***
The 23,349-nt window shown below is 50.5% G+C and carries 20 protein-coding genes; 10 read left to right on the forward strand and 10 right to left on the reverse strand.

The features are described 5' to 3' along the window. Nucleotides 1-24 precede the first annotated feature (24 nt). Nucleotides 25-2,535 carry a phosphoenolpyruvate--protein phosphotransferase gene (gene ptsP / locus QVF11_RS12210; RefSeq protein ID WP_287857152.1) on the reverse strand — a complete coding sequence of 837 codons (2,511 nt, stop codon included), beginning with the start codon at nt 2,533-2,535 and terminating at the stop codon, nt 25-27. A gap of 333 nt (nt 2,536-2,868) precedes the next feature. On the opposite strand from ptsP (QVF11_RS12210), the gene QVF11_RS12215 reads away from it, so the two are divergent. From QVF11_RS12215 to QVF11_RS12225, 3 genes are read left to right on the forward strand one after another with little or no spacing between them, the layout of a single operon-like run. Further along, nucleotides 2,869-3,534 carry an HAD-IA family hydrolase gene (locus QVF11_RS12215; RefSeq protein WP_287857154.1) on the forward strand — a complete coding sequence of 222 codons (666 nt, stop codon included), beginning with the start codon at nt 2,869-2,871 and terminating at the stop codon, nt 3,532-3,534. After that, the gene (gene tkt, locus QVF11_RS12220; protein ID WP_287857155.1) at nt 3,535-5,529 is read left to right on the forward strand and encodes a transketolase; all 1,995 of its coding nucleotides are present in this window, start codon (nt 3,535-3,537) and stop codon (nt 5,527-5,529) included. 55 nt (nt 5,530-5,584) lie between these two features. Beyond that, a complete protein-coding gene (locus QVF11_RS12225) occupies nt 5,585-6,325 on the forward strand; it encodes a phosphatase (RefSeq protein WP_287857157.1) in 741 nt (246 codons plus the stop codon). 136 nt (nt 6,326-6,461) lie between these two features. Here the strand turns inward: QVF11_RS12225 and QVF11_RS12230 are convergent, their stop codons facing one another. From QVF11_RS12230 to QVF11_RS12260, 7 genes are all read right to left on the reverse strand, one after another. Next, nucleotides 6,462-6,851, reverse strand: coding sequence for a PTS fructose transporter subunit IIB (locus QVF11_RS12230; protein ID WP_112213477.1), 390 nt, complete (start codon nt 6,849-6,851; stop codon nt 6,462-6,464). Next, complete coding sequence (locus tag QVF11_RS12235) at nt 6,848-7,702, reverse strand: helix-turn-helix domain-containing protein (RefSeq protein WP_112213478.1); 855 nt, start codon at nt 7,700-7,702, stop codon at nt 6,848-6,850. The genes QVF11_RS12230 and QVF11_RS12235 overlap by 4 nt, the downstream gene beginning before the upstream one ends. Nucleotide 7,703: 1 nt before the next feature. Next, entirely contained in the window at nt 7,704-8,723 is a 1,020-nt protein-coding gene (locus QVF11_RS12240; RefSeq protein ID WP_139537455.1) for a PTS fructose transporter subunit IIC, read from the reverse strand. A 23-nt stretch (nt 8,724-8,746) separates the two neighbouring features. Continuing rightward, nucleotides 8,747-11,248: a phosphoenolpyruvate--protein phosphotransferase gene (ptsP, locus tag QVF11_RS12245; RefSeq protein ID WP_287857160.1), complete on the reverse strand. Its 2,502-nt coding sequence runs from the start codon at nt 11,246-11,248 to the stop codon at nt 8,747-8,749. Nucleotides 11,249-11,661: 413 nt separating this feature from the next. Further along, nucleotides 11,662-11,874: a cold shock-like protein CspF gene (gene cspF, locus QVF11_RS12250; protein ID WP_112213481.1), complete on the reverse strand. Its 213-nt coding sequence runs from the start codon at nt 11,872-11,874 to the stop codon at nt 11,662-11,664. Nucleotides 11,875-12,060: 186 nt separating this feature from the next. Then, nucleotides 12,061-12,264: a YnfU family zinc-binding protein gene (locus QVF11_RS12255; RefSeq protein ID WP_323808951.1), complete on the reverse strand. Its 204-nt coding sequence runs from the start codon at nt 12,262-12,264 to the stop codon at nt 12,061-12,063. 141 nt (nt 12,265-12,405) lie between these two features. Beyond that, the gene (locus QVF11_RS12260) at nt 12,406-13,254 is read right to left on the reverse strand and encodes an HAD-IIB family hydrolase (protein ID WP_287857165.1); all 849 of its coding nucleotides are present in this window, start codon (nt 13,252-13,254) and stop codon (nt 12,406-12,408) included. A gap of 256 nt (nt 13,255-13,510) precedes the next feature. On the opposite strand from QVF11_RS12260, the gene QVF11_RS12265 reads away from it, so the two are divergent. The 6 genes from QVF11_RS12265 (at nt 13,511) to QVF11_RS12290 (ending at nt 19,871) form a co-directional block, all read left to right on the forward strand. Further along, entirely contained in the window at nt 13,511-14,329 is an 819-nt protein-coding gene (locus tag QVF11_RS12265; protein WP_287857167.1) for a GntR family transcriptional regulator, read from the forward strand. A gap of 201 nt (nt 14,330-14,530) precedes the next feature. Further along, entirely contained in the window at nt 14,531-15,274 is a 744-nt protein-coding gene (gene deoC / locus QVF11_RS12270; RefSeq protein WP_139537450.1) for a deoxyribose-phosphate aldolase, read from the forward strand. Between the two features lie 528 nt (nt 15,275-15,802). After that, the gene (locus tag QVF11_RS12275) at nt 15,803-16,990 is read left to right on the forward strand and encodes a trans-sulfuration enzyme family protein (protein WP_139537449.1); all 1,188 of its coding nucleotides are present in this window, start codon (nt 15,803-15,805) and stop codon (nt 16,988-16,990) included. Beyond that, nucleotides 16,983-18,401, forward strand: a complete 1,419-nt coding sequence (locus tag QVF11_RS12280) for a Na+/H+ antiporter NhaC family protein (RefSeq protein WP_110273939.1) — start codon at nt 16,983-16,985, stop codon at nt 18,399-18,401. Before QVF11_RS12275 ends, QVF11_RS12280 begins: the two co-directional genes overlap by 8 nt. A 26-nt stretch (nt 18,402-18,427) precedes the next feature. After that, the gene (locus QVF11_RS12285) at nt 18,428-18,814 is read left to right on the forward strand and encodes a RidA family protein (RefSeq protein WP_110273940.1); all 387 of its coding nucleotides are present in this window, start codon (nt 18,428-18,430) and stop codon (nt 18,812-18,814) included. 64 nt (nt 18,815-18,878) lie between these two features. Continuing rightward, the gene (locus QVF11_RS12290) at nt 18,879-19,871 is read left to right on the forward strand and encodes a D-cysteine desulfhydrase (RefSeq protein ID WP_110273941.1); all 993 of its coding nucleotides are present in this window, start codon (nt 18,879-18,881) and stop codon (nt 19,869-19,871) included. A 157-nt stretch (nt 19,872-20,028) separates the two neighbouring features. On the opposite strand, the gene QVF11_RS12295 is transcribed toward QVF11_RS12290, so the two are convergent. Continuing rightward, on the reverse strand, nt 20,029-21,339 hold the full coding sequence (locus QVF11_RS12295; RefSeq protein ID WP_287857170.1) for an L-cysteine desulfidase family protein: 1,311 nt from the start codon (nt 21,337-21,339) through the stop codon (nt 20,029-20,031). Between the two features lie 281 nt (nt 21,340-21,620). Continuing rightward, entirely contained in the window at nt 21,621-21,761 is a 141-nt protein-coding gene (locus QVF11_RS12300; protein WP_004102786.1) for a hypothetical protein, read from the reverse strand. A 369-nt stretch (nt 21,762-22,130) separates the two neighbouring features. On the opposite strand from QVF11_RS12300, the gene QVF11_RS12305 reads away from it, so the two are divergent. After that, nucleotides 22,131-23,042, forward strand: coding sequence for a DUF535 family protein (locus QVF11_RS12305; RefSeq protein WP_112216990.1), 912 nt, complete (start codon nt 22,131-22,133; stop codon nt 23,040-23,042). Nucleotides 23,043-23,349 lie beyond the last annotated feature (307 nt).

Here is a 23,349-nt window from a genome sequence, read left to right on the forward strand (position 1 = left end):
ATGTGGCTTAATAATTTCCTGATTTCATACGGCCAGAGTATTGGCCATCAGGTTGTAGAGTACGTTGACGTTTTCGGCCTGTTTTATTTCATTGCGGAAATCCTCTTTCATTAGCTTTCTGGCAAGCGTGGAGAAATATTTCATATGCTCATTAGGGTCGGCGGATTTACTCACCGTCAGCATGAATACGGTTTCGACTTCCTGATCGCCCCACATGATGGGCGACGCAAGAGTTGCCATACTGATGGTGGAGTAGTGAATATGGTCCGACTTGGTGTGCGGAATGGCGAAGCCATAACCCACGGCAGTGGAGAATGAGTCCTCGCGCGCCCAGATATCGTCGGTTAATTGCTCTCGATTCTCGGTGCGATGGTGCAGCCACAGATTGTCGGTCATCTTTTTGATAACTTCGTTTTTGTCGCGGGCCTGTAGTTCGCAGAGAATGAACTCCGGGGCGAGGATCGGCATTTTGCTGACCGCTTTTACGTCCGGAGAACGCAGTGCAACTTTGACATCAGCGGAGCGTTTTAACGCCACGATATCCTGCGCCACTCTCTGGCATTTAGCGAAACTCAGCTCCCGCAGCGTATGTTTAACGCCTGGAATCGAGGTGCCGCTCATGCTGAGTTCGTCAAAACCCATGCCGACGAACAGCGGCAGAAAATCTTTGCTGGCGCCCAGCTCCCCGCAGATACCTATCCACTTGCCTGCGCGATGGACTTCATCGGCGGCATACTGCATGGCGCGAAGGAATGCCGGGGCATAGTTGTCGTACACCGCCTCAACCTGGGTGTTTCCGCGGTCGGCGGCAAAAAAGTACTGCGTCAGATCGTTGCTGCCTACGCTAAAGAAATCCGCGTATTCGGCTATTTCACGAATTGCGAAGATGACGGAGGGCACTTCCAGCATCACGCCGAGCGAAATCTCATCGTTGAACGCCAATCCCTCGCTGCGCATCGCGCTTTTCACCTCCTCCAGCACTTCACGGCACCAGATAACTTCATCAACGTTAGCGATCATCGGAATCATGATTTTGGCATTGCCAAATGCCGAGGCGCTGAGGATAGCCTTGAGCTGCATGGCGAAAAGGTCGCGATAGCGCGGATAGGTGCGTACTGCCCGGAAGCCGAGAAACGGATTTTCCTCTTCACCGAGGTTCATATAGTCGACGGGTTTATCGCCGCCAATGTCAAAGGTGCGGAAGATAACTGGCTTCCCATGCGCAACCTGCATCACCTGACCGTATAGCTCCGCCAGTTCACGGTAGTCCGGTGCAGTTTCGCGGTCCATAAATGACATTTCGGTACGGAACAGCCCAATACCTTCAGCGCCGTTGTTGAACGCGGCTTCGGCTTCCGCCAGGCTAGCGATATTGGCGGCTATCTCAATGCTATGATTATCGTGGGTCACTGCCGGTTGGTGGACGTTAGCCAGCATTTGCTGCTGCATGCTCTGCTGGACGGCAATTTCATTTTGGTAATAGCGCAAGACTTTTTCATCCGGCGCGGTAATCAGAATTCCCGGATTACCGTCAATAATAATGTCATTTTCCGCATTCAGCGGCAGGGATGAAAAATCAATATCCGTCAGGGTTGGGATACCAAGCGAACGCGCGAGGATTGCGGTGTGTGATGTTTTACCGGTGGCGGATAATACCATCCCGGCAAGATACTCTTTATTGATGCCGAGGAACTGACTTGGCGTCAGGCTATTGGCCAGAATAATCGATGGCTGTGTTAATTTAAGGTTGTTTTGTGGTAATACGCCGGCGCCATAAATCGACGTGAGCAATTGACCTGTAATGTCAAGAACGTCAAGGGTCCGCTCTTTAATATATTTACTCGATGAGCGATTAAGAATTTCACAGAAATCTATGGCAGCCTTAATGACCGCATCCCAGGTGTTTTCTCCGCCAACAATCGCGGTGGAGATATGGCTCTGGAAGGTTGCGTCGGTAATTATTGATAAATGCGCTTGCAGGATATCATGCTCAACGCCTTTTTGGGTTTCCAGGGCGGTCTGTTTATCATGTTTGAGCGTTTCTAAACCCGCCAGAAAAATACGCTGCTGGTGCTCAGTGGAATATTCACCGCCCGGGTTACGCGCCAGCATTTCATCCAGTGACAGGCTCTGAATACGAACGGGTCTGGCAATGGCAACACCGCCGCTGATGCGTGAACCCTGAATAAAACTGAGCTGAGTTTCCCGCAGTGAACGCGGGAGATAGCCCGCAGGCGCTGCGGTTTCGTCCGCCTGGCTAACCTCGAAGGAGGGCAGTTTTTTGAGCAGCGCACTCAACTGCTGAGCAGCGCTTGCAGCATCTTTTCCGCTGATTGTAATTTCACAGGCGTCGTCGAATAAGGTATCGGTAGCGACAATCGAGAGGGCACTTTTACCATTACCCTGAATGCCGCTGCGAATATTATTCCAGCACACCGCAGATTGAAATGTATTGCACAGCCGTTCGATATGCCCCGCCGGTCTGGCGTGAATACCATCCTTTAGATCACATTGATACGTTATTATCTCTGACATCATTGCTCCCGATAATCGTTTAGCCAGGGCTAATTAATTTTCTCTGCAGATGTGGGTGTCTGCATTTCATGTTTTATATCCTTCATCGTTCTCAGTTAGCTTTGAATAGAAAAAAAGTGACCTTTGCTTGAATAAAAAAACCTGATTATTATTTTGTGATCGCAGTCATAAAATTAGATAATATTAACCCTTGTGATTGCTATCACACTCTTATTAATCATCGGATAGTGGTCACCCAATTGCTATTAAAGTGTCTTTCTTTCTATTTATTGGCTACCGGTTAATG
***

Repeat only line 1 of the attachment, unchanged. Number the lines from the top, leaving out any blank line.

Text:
The 23,349-nt window shown below is 50.5% G+C and carries 20 protein-coding genes; 10 read left to right on the forward strand and 10 right to left on the reverse strand.